Republican Ben Carson has said he believes the cost of college is too high and that student debt has risen too fast. However, he has yet to propose a plan to ensure college affordability and combat the student debt crisis at private and public colleges and universities.

 

 

Design by Alison Teadore

Design by Alison Teadore

Republican Jeb Bush’s plan would eliminate the federal student loan program and replace it with a new one that would be based on the student’s income. Under the plan, the federal government would give every high school graduate $50,000 in credit to pay for college — private or public. Graduates would then have to repay however much they borrowed through their federal income taxes over a 25-year period. The repayments would require borrowers to pay back 1 percent of their income for each $10,000 borrowed. Bush’s plan would also allow low-income students to receive Pell Grants, which are given by the government to students who come from low- and middle-income families to pay for college, in addition to the $50,000 credit. Bush has said, as president, he would like to reform the Pell Grant program to allow students to learn about their eligibility for the grant earlier. Bush said his plan would “ensure that repayment is predictable and affordable, protects students during periods of unemployment or underemployment and eliminates defaults.” The plan would include a database from which students could track student outcomes from each college or university, including graduation rates, debt repayment rates and college earnings. The plan would also allow current college debt holders to transfer into the new system and would allow private student debt to be discharged in bankruptcy.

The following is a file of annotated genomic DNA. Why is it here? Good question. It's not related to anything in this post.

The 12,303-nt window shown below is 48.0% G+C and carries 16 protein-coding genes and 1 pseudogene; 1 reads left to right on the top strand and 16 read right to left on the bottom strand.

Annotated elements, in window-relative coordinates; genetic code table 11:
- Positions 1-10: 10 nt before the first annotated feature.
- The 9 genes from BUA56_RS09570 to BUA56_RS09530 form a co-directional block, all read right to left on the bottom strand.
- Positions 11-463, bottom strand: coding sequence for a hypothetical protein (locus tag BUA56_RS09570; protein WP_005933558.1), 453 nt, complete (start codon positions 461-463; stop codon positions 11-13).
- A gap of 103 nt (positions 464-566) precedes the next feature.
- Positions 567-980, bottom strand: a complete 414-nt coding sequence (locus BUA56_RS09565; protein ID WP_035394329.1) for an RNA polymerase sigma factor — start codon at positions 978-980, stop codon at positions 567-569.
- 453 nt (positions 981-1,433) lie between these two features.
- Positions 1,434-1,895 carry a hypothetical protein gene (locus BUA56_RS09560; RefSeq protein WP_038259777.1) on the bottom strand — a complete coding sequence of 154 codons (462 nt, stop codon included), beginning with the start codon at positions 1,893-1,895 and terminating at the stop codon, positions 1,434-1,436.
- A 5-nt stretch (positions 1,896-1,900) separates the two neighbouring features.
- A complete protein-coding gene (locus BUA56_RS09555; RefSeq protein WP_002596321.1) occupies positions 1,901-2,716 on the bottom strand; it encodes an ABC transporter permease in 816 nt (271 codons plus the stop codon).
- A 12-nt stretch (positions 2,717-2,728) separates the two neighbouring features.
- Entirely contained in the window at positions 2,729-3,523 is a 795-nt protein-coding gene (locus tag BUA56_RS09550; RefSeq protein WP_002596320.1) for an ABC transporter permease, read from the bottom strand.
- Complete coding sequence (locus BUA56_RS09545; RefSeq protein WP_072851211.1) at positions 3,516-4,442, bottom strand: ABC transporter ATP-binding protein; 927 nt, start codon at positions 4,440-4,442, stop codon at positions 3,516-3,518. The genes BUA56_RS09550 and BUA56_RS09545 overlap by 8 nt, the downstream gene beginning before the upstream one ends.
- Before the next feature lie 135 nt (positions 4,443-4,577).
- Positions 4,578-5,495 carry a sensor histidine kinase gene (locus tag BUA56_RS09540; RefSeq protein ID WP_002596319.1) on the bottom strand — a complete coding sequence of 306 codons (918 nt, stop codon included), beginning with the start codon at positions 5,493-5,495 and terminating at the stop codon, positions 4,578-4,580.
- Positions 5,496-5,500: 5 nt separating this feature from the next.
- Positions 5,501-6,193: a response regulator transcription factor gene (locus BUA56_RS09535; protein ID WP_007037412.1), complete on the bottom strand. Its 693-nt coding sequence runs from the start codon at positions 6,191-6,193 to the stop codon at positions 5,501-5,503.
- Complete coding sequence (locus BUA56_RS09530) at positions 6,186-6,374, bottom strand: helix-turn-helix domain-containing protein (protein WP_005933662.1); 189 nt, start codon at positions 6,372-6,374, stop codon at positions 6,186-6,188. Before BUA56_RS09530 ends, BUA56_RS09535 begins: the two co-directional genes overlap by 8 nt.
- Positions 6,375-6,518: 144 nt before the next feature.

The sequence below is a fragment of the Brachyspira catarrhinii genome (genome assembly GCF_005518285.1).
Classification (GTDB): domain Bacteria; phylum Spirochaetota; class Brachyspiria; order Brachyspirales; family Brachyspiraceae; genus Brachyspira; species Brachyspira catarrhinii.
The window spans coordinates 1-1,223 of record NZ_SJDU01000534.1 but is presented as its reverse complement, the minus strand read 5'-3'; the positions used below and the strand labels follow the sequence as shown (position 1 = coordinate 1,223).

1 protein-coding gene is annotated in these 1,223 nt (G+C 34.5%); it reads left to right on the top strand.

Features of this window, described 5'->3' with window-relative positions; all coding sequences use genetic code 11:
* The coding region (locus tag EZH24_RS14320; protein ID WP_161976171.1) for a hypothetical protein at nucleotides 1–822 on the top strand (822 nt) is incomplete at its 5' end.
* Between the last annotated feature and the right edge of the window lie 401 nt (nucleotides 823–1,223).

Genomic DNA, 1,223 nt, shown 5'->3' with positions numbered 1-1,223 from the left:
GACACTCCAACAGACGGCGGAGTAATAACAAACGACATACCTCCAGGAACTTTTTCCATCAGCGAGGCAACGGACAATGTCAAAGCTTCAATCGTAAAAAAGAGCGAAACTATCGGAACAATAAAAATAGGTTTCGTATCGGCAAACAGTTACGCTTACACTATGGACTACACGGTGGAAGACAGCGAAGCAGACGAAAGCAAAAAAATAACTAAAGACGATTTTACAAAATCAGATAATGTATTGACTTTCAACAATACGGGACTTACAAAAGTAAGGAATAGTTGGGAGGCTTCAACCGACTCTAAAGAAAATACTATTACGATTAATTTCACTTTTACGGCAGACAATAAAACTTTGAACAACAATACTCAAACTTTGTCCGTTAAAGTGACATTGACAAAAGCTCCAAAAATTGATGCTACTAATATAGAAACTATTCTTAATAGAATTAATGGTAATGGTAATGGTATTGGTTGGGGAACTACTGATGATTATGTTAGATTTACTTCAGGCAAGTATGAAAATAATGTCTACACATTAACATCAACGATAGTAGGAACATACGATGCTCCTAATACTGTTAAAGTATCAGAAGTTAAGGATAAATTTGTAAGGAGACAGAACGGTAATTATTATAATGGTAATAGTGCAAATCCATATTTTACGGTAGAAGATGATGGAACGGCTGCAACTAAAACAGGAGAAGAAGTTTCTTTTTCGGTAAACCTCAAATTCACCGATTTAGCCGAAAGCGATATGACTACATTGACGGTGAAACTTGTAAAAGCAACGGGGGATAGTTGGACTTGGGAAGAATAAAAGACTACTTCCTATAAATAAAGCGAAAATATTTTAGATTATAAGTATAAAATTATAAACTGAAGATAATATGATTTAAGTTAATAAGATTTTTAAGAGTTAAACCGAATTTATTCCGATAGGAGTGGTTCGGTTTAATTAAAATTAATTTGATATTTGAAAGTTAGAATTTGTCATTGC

Parita Desai can be reached at pdesai@ithaca.edu or via Twitter: @paritadesai_